All the Democratic candidates agreed they want to do something on gun control in the United States following a series of mass shootings. Those proposals include banning assault-style weapons, strengthening background checks and a red flag law keeping guns away from those deemed to be a danger to themselves or others? But how does that get passed Republicans, who may or may not retain control of one house of Congress after 2020? How does that get through moderate Democratic lawmakers elected in Republican-leaning districts? Polls have shown voters increasingly favor some form of gun control to prevent mass shootings, but the issue remains an emotionally charged one for supporters of gun rights in the U.S.

The SAFE Act, a 2013 measure pushed through by Gov. Andrew Cuomo, required Republican support in the state Senate and was a collection of gun control measures, plus items favored by the Senate GOP. But it remained controversial for the Republicans who supported it at the time and still does.

3. No discussion on abortion.

Surprisingly there was no discussion about abortion and reproductive rights, an issue that once again became inflamed this year following laws restricting it in several states and a measure strengthening it in New York. For such a major issue for Democratic voters, especially women, the omission stood out.

4. Castro’s jab at Biden

Former Housing Secretary Julian Castro suggesting former Vice President Joe Biden had a faulty memory, leaping on him for contradicting himself during the debate, could be seen as a turnoff for many voters. It’s no secret that Biden, 76, is older (as is fellow front-runner, 78-year-old Bernie Sanders). And the concerns over Biden’s age is perhaps real for a party that wants to keep enthusiasm for younger voters. The party historically has done well in presidential races when it nominates a candidate under age 55.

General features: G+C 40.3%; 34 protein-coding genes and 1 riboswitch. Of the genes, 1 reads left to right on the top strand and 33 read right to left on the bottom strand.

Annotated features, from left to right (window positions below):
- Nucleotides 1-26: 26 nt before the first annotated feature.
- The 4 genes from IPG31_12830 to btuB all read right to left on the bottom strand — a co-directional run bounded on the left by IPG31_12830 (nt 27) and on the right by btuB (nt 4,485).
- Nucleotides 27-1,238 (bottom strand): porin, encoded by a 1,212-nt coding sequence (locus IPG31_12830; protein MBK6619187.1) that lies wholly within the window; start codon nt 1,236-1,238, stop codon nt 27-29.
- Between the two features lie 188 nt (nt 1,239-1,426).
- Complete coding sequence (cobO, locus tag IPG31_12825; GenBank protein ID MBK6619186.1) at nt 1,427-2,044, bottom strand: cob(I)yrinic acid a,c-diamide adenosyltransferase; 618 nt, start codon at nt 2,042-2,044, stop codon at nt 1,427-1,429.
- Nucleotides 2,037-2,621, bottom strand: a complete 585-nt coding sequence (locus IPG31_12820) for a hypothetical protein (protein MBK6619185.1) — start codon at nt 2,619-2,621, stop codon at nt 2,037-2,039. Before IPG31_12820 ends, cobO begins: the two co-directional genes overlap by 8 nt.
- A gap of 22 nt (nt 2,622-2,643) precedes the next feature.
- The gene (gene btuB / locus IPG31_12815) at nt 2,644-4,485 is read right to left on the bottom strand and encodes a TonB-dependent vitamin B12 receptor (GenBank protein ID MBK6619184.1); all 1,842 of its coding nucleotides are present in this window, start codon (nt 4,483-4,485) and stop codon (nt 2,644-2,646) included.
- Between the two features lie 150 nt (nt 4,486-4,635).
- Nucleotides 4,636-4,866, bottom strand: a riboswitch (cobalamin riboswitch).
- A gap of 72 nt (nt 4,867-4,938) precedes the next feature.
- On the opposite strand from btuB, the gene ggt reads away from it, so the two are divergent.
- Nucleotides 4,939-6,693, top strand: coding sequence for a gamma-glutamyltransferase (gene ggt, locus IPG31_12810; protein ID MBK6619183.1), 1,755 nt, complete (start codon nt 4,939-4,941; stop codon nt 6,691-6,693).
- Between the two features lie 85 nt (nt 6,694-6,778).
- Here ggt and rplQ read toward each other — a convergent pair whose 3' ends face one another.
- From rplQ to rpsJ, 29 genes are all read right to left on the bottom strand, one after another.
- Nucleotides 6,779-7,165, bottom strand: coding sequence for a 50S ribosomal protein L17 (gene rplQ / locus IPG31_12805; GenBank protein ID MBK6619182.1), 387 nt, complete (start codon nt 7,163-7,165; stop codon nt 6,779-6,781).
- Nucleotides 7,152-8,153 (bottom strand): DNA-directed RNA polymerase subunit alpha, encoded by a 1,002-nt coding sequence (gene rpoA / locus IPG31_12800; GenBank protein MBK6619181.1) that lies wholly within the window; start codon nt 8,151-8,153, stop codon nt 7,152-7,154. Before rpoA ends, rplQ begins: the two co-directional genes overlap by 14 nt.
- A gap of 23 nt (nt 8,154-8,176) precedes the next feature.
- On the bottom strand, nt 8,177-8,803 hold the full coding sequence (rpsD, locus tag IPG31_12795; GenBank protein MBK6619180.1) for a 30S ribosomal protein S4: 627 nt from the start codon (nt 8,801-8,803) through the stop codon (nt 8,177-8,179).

But the Castro jab could also be viewed as an ugly and unfair one, especially by older Democratic voters who tend to turn out to caucuses and primaries.

5. Three hours is… long.

The debate on ABC is a long one. An hour-long debate alone with no breaks can feel like running a marathon. Three hours is a lot of time, but was likely needed in order to give all 10 candidates on the stage some semblance of time to discuss each issue. The supersized length felt a lot like a pre-cell phone, pre-TV age in which people had far better attention spans, helping candidates flesh out positions. But it was also a long debate.

5 New York Issues To Watch In Tonight’s Debate

From the Morning Memo:

Democrats will meet in their latest TV debate this evening as a winnowing process is starting in the historically crowded field.

U.S. Sen. Kirsten Gillibrand has dropped her bid and New York City Mayor Bill de Blasio didn’t meet the debate criteria. That leaves only businessman Andrew Yang and Vermont Sen. Bernie Sanders as the only candidates with New York ties on the stage this evening.

And yet, there are key issues that affect New Yorkers to be discussed. Here are five New York issues to watch.

1. Gun control.

Gov. Andrew Cuomo has sought to challenge Democratic candidates running for president to make gun control a signature issue in the race. He argues that taking a muscular stance on issues like banning assault-style weapons, strengthening background checks and supporting a “red flag” law to keep guns away from those considered dangerous wouldn’t hurt the party politically.

Indeed, gun control remains popular with Democratic voters and has support even among independents on issues like background checks. For now, Congress is showing little desire to act on the issue and President Donald Trump has made contradictory statements on the issue.

2. The opioid crisis.